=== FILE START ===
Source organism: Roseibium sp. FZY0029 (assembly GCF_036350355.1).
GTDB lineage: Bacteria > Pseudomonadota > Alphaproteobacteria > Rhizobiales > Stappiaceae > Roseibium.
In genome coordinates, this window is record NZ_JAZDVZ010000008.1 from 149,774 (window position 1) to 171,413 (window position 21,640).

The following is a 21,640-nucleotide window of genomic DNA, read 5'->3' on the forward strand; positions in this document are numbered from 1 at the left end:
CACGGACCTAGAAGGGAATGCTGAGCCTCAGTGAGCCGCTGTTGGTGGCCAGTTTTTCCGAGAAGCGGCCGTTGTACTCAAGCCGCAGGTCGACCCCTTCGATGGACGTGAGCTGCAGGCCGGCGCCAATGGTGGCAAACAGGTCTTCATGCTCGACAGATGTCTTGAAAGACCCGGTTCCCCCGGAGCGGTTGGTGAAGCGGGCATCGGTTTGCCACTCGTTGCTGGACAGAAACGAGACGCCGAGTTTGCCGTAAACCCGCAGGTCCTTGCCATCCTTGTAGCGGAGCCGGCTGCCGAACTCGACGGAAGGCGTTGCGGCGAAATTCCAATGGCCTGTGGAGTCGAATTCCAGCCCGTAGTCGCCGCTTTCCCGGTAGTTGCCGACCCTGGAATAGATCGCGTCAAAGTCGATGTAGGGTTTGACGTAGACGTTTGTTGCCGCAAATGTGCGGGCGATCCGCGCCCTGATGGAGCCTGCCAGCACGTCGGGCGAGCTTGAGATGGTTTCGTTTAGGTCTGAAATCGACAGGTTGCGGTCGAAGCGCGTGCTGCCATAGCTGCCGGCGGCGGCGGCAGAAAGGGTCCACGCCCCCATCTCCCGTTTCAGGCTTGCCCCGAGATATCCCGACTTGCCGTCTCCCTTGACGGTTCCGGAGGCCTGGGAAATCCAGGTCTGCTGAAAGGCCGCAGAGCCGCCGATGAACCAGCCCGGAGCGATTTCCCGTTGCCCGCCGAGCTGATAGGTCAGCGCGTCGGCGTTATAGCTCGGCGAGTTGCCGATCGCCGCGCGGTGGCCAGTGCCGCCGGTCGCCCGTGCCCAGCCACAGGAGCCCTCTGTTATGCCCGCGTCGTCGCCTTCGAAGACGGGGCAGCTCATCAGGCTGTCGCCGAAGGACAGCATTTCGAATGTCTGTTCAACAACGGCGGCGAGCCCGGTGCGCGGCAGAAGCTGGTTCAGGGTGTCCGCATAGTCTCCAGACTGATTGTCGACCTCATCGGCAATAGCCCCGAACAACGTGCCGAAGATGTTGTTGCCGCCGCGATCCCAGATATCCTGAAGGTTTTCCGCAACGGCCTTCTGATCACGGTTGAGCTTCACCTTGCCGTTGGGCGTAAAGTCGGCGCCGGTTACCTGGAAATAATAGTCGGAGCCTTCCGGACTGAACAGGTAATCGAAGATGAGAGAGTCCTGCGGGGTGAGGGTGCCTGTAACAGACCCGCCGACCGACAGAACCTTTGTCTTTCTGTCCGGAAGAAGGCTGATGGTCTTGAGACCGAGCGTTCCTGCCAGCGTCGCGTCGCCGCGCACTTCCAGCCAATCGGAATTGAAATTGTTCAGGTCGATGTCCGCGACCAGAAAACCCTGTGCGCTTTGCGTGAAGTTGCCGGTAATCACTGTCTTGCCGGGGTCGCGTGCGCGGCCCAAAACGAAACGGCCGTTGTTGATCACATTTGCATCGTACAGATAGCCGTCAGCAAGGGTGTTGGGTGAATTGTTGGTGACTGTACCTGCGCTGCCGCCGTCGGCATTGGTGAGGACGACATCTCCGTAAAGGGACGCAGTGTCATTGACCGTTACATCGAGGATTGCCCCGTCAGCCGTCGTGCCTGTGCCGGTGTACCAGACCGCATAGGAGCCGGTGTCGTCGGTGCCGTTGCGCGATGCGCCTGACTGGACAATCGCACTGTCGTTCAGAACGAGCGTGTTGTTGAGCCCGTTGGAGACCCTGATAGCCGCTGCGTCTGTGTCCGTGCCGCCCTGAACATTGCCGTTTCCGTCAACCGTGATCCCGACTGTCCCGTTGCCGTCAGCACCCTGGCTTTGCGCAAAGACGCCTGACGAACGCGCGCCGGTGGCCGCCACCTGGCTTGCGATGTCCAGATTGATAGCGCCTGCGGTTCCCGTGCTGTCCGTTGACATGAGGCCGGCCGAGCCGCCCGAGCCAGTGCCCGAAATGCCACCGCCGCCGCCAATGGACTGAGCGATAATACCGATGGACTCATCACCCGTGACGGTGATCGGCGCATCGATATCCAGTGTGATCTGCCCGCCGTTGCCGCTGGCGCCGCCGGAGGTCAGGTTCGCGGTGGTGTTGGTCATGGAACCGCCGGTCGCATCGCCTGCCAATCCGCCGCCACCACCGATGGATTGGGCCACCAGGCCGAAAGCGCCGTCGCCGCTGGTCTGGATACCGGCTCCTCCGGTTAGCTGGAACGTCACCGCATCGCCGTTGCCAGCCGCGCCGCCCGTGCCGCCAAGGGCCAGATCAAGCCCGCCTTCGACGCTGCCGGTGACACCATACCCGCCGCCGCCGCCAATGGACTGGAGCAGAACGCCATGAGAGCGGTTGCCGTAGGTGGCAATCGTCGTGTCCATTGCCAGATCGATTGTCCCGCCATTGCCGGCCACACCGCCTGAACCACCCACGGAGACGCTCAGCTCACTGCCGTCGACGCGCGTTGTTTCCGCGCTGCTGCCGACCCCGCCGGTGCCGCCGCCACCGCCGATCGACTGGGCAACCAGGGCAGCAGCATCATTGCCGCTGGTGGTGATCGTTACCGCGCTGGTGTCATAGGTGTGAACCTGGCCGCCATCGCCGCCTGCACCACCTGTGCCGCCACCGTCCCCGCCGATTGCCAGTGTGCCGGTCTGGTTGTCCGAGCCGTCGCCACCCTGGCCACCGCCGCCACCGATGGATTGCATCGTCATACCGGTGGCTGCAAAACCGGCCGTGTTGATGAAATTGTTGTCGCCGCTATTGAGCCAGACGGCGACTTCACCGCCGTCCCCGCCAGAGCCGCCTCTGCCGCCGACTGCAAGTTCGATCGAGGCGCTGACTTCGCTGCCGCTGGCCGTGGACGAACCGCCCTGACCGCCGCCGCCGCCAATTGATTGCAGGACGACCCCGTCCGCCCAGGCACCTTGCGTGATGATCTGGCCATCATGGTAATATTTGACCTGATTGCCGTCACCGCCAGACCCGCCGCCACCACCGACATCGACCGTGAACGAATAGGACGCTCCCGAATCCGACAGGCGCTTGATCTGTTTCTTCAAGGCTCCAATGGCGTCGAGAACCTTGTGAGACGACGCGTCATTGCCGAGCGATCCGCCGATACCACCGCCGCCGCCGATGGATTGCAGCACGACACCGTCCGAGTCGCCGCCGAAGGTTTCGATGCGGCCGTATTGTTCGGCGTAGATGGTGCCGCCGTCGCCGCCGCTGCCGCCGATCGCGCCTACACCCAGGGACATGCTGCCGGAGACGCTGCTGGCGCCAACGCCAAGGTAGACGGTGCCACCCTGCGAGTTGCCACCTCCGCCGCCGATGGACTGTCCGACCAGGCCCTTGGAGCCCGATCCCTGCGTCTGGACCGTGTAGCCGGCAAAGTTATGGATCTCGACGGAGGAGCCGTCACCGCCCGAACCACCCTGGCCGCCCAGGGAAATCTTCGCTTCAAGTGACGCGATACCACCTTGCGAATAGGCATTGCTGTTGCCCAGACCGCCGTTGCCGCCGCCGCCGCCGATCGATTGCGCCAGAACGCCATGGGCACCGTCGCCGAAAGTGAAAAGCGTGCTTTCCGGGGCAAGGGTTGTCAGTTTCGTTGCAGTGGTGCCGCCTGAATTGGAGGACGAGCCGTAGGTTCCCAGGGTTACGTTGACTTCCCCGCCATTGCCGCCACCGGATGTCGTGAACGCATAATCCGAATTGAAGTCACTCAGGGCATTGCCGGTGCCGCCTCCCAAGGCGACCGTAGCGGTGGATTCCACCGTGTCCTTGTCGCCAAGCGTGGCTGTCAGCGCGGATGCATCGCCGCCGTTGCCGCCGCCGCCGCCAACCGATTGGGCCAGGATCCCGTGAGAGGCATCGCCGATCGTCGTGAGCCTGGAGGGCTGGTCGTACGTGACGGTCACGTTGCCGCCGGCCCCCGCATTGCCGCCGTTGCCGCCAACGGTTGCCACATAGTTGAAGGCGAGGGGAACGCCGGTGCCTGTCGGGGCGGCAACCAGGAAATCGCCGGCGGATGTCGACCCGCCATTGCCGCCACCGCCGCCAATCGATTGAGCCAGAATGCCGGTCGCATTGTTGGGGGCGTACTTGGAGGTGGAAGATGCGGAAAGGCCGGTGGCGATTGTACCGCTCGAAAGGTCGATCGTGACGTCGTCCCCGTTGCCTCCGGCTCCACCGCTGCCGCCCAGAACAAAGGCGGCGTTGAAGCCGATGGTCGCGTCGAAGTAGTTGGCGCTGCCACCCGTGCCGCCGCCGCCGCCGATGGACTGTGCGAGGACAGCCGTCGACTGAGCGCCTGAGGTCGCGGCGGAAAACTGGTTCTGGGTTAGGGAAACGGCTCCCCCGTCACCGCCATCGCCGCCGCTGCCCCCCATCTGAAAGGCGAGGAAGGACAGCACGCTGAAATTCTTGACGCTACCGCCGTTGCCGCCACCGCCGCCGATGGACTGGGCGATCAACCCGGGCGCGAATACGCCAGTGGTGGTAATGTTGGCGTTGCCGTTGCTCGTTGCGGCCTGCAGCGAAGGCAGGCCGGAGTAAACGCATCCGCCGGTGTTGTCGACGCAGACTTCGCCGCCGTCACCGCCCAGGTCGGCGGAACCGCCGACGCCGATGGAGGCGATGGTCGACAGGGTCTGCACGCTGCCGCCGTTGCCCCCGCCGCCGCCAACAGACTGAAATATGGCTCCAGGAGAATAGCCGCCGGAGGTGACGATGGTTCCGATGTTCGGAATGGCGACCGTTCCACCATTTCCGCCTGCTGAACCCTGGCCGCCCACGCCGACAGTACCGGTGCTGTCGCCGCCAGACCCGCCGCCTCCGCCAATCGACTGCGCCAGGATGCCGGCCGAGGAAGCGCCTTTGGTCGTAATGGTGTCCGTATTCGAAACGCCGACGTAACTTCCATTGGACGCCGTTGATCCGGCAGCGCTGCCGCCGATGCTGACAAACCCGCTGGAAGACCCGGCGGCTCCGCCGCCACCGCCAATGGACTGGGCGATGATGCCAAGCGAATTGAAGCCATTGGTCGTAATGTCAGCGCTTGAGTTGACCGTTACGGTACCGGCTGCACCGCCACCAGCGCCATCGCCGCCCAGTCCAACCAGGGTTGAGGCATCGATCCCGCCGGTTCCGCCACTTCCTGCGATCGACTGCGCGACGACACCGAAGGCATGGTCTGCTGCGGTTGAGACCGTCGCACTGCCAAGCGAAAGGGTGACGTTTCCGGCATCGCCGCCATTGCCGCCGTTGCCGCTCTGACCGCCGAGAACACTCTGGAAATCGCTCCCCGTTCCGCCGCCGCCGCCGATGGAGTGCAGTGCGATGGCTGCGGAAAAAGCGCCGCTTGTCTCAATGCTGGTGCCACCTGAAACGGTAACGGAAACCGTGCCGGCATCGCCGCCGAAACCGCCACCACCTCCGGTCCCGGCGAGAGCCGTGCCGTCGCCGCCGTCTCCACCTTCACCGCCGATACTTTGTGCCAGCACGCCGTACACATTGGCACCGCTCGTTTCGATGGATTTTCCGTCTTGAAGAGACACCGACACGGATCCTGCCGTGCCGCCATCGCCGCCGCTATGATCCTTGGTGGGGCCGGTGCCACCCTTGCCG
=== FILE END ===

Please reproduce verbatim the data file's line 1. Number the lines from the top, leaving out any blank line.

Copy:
Source organism: Roseibium sp. FZY0029 (assembly GCF_036350355.1).